Can Human Eyes See Above 90Hz?

In certain situations, yes, human eyes can potentially see details at rates faster than 90Hz. Going back to that study we mentioned earlier, researchers found that—under the right conditions—humans can see up to 500Hz.

Now, this is in a setting where the images displayed on the test monitor were very simple: high-contrast images with extremely sharp outlines. The researchers were trying to see how well human eyes can detect the most obvious visual changes on a monitor, so they made it as easy as possible for the test subjects to notice different frames on the test monitor.

RELATED: Why One Ultrawide Is Better Than Two Monitors

For this reason, you’re unlikely to be able to track images moving at 500Hz when gaming. It’s not impossible, but it is unlikely. There’s simply too much visual information for your eyes and brain to register everything—especially when you’re interacting and reacting to things occurring on screen. Furthermore, the images shown on your gaming monitor will never be as high-contrast with the severely sharp edges used in the above-mentioned study. Most games simply wouldn’t look very nice if they were designed like that.

Is it Worth It to Get a 144Hz or 240Hz Monitor?

If you’re really into gaming (and have the money for it), it’s definitely worth getting a 144Hz or 240Hz monitor. While 60Hz is enough to display most games fairly well, you’ll need more than this for a competitive edge in multiplayer games.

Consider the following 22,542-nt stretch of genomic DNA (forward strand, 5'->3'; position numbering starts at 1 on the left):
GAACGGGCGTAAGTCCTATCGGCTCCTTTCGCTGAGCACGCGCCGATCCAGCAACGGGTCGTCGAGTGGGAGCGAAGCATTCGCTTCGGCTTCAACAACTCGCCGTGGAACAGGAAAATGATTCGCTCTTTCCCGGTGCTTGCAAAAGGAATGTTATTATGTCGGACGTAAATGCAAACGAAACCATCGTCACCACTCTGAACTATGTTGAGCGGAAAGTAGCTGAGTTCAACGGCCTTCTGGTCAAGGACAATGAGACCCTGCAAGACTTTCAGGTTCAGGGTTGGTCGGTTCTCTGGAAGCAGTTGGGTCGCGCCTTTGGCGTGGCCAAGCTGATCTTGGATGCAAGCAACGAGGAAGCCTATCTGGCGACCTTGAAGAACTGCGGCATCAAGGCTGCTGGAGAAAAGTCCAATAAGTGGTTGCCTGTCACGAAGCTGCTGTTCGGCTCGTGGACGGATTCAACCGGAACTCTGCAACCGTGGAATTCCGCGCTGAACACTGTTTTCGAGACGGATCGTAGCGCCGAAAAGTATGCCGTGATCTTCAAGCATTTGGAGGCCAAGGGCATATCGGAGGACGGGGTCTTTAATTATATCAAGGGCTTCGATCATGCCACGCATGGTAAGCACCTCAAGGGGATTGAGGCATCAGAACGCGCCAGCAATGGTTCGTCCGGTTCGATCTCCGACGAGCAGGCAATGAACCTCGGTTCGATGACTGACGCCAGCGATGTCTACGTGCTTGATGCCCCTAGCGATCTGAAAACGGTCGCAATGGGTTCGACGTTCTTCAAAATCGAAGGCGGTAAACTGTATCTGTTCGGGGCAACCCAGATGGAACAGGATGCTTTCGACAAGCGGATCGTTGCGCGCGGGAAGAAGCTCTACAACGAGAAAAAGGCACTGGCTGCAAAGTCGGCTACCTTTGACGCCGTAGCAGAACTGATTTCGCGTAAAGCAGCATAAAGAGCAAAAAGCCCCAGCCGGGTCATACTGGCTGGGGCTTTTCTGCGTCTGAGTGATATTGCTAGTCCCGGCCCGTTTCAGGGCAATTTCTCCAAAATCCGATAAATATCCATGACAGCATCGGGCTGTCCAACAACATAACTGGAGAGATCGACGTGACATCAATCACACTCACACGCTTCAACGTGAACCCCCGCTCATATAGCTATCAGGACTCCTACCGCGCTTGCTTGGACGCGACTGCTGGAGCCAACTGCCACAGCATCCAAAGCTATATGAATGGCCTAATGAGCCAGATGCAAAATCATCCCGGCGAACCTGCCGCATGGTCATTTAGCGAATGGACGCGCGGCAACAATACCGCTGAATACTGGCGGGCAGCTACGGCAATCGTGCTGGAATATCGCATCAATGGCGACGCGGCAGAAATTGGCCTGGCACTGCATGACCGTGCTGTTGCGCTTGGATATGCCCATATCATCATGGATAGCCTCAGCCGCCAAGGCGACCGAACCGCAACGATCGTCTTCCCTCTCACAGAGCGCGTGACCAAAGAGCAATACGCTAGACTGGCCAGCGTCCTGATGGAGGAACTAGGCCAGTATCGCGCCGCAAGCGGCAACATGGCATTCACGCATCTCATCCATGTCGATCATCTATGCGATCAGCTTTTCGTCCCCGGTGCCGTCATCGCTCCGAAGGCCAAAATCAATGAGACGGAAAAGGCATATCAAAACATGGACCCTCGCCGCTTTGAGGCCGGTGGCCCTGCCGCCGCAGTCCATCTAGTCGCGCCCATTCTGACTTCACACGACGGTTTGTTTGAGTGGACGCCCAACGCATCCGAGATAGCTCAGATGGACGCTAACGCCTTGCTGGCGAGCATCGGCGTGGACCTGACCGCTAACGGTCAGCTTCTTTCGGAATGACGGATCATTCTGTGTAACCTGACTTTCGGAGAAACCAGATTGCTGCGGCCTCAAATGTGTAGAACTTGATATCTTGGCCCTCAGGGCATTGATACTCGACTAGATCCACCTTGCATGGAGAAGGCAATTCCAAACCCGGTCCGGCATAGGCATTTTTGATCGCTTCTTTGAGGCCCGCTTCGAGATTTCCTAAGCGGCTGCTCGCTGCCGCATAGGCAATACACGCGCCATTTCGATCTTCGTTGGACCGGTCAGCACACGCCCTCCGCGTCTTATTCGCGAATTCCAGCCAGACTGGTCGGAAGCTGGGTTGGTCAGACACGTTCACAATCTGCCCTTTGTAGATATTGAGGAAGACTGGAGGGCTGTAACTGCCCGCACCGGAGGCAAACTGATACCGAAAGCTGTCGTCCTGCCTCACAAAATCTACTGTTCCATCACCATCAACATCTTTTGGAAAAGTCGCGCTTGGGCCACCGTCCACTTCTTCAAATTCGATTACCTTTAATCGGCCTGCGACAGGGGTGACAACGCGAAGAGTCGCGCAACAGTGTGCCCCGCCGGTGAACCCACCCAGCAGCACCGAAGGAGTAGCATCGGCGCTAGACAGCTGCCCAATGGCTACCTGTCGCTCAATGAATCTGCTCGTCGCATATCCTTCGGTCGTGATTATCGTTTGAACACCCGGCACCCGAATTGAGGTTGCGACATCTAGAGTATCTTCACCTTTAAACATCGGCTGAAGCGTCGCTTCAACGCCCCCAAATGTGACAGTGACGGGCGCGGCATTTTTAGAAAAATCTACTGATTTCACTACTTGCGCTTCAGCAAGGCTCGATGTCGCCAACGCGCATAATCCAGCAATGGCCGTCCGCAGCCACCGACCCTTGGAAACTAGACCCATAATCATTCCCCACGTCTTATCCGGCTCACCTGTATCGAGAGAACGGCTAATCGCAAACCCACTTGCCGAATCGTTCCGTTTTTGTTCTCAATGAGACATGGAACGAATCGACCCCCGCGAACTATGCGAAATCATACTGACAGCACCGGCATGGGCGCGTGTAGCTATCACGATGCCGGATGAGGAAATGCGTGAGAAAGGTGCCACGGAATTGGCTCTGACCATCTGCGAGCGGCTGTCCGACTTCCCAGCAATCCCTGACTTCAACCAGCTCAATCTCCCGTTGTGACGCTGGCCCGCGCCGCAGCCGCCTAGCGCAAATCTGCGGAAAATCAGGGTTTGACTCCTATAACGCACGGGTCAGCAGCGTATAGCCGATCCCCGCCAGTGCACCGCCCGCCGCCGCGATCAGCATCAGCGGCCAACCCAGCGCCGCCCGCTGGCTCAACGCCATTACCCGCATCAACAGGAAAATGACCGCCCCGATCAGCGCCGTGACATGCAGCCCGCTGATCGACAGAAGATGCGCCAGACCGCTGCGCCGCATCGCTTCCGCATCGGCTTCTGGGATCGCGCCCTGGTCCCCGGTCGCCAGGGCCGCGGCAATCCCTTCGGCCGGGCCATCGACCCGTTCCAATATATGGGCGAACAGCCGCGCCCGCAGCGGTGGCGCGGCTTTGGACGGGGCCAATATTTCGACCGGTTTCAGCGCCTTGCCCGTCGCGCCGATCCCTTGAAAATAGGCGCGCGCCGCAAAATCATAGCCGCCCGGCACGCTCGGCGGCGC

Since most peoples’ eyes can track moving images up to 90Hz (or more in some cases), you should at least get a 144Hz monitor for your hardcore competitive gaming needs. This will allow you to react more quickly to incoming threats. Plus, the increased smoothness of the animations looks great! These points are especially true when going from a 60Hz monitor to a 144Hz monitor; the difference is like day and night.

On the left is a sunrise in Minecraft, and, on the right, there's a moonrise.
Reyadh Rahaman / How-To Geek

However, going from a 144Hz monitor to a 240Hz monitor (or one with an even higher refresh rate) will be less noticeable. There’s definitely a difference, but your eyes and brain won’t notice them as much. There’s going to be a more accurate representation of the gameplay unfolding on screen and there will be less input lag. With that said, above 144Hz, you’ll begin to get diminishing returns on how much you notice the higher FPS.

Go try out some high refresh rate monitors and experience the difference yourself: it’s the only way you’ll know for sure!

When it comes to gaming monitors: the higher the FPS, the better. Although, at the end of the day, how much of a competitive edge you need depends on the games you play, who you play with, and what your budget is for a monitor setup.

RELATED: The Best Gaming Monitors of 2023

Profile Photo for Reyadh Rahaman Reyadh Rahaman
Reyadh has been writing full-time for years, covering technology and video games at websites like VGKAMI and Game Rant. When he's not writing technical articles for various publications, he's working on his fiction novels, playing video games, or reading up on interesting topics. Reyadh studied Broadcast Television/Videography at Humber College in Toronto, Ontario.